This evidence review focuses on the stigma associated with mental health, why tackling it is so important and why it is fundamental to developing cost effective child and adolescent mental health services (CAMHS). stigma associated with mental health problems is pervasive, and its influence is transmitted through various routes. It is ingrained within our language, our culture, and for many young people it is a social norm.
The stigma associated with having a mental health problem can have a more profound impact than the mental health problem itself. The surgeon General of the united states stated that stigma is the most important problem facing the entire mental health field (Hinshaw 2005).
So, understanding what stigma is, how it is transmitted and how to reduce its impact is crucial to encouraging children, young people and their families to seek support to talk openly about their emotions and help if they have concerns about their mental health.
Young people from our Very Important Kids (VIK) participation project have told us how important tackling stigma is to them (YoungMinds Children and Young People’s Manifesto 2010). As a result we have prioritised stigma as one of our key campaign areas. This Evidence review will look at what stigma is and why people stigmatise from various different perspectives; people’s attitudes to mental health; how it impacts on young people’s mental health, and how it can be tackled.
The first part of this review looks at definitions of stigma. Stigma literally means being marked or branded, but it refers to a group of people, in this instance, young people with mental health problems, being categorised as being different from the social norm, and being shunned and devalued as a result.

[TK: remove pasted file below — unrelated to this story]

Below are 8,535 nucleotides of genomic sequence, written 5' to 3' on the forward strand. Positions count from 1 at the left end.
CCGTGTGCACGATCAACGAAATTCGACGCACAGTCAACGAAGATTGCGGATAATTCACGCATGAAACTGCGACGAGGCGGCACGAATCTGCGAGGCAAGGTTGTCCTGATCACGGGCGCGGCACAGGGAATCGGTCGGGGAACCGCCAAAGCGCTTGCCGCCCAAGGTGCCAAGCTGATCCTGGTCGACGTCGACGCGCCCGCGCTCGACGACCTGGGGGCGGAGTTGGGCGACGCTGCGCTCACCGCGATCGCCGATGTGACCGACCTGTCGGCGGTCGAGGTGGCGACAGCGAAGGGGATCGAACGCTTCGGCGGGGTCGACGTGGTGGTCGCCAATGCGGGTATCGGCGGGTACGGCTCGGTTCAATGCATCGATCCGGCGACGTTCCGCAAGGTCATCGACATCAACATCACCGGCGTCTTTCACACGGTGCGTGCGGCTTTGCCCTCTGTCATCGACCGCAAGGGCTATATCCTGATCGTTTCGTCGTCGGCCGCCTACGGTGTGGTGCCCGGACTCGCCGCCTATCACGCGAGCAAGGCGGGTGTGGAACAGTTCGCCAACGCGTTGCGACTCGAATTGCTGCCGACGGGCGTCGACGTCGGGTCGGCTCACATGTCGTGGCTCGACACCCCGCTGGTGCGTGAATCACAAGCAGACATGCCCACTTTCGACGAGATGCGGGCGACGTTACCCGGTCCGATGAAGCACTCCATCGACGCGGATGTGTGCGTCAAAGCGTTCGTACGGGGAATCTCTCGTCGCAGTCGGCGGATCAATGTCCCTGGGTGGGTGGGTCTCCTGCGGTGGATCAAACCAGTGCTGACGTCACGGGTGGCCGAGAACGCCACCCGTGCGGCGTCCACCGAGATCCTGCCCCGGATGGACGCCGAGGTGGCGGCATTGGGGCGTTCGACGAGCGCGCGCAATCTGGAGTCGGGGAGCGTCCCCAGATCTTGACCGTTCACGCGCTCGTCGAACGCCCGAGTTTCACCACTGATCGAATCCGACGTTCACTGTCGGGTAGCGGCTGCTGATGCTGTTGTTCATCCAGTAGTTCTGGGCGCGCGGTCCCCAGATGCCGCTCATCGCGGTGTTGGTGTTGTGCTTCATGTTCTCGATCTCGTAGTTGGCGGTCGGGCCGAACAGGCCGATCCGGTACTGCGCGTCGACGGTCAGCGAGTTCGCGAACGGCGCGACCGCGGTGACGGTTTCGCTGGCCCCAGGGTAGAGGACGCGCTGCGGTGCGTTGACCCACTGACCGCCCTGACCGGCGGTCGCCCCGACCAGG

Stigma is an overarching term which consists of three elements:
• The problem of knowledge - Ignorance
• The problem of attitudes - Prejudice
• The problem of behaviour - Discrimination
Stigma has a profound effect on a number of different levels:
• Public stigma – where large social groups endorse stereotypes about mental illness
• Self-stigma – where people internalise public stigma, which results in a loss of self-esteem and self-efficacy.
• Label avoidance – where people don’t seek help to avoid being labelled with a stigmatising mental health problem
Experience and perspectives of stigma
The evidence review then goes on to look at how people experience stigma. stigma has been shown to have a profound effect on a person’s sense of self, and diminish their self-esteem and confidence. It can also prevent people with mental health problems from seeking help. There is more stigma associated with mental health problems compared to other health problems (Gale, 2006). Children and young people have been shown to experience higher levels of stigma than adults (Rose et al., 2007). Stigma is pervasive and not only affects the individual with the mental health problem, but it also impacts on their family.
Stigma has been studied from a number of different theoretical perspectives. The focus of some studies being on the individual, whereas others focus on wider community or societal issues. The review considers these different perspectives and examines how they contribute to our understanding of stigma.